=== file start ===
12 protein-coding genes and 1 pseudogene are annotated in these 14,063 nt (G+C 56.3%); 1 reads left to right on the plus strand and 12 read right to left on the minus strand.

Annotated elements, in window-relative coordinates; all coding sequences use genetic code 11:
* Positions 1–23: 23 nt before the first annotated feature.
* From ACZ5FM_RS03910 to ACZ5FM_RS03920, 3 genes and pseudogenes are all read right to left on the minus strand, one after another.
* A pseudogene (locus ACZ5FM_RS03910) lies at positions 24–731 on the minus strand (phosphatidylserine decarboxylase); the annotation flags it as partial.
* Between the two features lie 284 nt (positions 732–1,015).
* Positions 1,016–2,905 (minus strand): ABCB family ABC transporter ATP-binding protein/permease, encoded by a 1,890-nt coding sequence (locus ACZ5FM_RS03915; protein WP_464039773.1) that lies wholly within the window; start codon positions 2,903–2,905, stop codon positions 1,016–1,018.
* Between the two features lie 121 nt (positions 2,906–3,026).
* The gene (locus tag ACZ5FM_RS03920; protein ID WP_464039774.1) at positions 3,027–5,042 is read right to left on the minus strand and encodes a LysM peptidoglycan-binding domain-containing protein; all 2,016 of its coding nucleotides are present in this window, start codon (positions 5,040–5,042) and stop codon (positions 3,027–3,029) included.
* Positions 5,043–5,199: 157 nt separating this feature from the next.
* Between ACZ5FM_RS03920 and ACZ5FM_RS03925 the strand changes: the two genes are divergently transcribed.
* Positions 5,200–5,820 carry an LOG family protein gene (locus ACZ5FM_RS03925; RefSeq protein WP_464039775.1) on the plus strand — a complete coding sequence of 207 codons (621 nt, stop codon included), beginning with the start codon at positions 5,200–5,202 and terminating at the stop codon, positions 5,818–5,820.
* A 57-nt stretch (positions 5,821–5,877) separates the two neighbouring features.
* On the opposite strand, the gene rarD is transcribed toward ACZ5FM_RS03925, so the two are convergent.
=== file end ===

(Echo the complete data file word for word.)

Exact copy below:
12 protein-coding genes and 1 pseudogene are annotated in these 14,063 nt (G+C 56.3%); 1 reads left to right on the plus strand and 12 read right to left on the minus strand.

Annotated elements, in window-relative coordinates; all coding sequences use genetic code 11:
* Positions 1–23: 23 nt before the first annotated feature.
* From ACZ5FM_RS03910 to ACZ5FM_RS03920, 3 genes and pseudogenes are all read right to left on the minus strand, one after another.
* A pseudogene (locus ACZ5FM_RS03910) lies at positions 24–731 on the minus strand (phosphatidylserine decarboxylase); the annotation flags it as partial.
* Between the two features lie 284 nt (positions 732–1,015).
* Positions 1,016–2,905 (minus strand): ABCB family ABC transporter ATP-binding protein/permease, encoded by a 1,890-nt coding sequence (locus ACZ5FM_RS03915; protein WP_464039773.1) that lies wholly within the window; start codon positions 2,903–2,905, stop codon positions 1,016–1,018.
* Between the two features lie 121 nt (positions 2,906–3,026).
* The gene (locus tag ACZ5FM_RS03920; protein ID WP_464039774.1) at positions 3,027–5,042 is read right to left on the minus strand and encodes a LysM peptidoglycan-binding domain-containing protein; all 2,016 of its coding nucleotides are present in this window, start codon (positions 5,040–5,042) and stop codon (positions 3,027–3,029) included.
* Positions 5,043–5,199: 157 nt separating this feature from the next.
* Between ACZ5FM_RS03920 and ACZ5FM_RS03925 the strand changes: the two genes are divergently transcribed.
* Positions 5,200–5,820 carry an LOG family protein gene (locus ACZ5FM_RS03925; RefSeq protein WP_464039775.1) on the plus strand — a complete coding sequence of 207 codons (621 nt, stop codon included), beginning with the start codon at positions 5,200–5,202 and terminating at the stop codon, positions 5,818–5,820.
* A 57-nt stretch (positions 5,821–5,877) separates the two neighbouring features.
* On the opposite strand, the gene rarD is transcribed toward ACZ5FM_RS03925, so the two are convergent.